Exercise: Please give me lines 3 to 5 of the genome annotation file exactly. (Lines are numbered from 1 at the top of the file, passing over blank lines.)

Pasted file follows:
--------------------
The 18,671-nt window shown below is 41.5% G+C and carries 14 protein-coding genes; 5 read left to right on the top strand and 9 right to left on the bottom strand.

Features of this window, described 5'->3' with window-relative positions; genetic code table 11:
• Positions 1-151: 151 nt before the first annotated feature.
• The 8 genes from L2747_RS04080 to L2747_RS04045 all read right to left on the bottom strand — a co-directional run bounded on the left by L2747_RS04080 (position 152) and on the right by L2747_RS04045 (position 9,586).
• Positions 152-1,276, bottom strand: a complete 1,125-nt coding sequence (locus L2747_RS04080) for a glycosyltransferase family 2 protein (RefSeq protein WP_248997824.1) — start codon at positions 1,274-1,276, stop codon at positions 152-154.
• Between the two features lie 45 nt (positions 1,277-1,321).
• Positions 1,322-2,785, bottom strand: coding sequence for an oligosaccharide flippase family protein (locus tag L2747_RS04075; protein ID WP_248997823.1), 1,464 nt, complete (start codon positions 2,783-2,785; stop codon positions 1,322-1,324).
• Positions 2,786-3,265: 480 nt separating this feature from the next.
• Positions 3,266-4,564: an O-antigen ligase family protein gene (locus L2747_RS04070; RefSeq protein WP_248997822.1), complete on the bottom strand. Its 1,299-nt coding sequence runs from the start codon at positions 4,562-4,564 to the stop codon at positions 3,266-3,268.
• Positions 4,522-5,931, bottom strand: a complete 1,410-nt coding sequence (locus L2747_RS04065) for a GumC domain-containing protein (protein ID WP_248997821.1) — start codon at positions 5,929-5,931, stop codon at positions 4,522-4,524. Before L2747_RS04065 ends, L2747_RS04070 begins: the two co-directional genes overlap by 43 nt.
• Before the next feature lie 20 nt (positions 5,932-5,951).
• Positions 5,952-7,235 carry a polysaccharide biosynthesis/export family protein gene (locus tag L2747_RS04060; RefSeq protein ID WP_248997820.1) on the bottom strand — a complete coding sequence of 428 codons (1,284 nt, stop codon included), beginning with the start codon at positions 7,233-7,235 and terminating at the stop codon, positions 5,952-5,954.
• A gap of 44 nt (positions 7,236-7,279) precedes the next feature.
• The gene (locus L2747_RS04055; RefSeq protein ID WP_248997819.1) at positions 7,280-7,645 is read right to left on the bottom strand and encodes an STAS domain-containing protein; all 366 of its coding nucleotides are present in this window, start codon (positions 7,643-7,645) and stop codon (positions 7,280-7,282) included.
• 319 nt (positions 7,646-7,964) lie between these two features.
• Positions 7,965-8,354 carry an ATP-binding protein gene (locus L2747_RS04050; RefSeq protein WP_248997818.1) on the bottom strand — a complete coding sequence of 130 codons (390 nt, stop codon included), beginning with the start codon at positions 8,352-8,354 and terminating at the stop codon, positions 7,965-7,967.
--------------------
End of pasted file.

• Positions 1-151: 151 nt before the first annotated feature.
• The 8 genes from L2747_RS04080 to L2747_RS04045 all read right to left on the bottom strand — a co-directional run bounded on the left by L2747_RS04080 (position 152) and on the right by L2747_RS04045 (position 9,586).
• Positions 152-1,276, bottom strand: a complete 1,125-nt coding sequence (locus L2747_RS04080) for a glycosyltransferase family 2 protein (RefSeq protein WP_248997824.1) — start codon at positions 1,274-1,276, stop codon at positions 152-154.